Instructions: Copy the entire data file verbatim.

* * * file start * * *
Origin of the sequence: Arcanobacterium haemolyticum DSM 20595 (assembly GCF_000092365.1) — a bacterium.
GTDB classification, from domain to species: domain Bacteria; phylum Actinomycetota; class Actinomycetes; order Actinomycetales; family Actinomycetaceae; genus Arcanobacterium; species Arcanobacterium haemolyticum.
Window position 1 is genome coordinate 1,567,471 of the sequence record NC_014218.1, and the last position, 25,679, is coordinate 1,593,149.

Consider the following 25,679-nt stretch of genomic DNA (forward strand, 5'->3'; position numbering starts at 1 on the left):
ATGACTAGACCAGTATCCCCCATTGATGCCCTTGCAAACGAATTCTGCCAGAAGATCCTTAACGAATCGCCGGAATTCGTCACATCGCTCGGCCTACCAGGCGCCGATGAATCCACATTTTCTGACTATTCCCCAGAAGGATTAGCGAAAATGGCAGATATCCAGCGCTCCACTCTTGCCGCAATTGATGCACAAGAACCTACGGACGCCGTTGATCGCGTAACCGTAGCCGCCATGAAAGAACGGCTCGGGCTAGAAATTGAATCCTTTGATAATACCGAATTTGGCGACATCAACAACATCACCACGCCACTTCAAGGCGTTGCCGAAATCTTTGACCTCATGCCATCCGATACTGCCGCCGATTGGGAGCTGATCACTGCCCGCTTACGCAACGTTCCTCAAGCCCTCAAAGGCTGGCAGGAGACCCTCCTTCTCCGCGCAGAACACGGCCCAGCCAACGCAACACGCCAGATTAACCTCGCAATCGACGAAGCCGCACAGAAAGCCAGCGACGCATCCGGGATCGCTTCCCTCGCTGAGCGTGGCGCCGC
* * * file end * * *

Origin of the sequence: Arcanobacterium haemolyticum DSM 20595 (assembly GCF_000092365.1) — a bacterium.
GTDB classification, from domain to species: domain Bacteria; phylum Actinomycetota; class Actinomycetes; order Actinomycetales; family Actinomycetaceae; genus Arcanobacterium; species Arcanobacterium haemolyticum.
Window position 1 is genome coordinate 1,567,471 of the sequence record NC_014218.1, and the last position, 25,679, is coordinate 1,593,149.

Consider the following 25,679-nt stretch of genomic DNA (forward strand, 5'->3'; position numbering starts at 1 on the left):
ATGACTAGACCAGTATCCCCCATTGATGCCCTTGCAAACGAATTCTGCCAGAAGATCCTTAACGAATCGCCGGAATTCGTCACATCGCTCGGCCTACCAGGCGCCGATGAATCCACATTTTCTGACTATTCCCCAGAAGGATTAGCGAAAATGGCAGATATCCAGCGCTCCACTCTTGCCGCAATTGATGCACAAGAACCTACGGACGCCGTTGATCGCGTAACCGTAGCCGCCATGAAAGAACGGCTCGGGCTAGAAATTGAATCCTTTGATAATACCGAATTTGGCGACATCAACAACATCACCACGCCACTTCAAGGCGTTGCCGAAATCTTTGACCTCATGCCATCCGATACTGCCGCCGATTGGGAGCTGATCACTGCCCGCTTACGCAACGTTCCTCAAGCCCTCAAAGGCTGGCAGGAGACCCTCCTTCTCCGCGCAGAACACGGCCCAGCCAACGCAACACGCCAGATTAACCTCGCAATCGACGAAGCCGCACAGAAAGCCAGCGACGCATCCGGGATCGCTTCCCTCGCTGAGCGTGGCGCCGC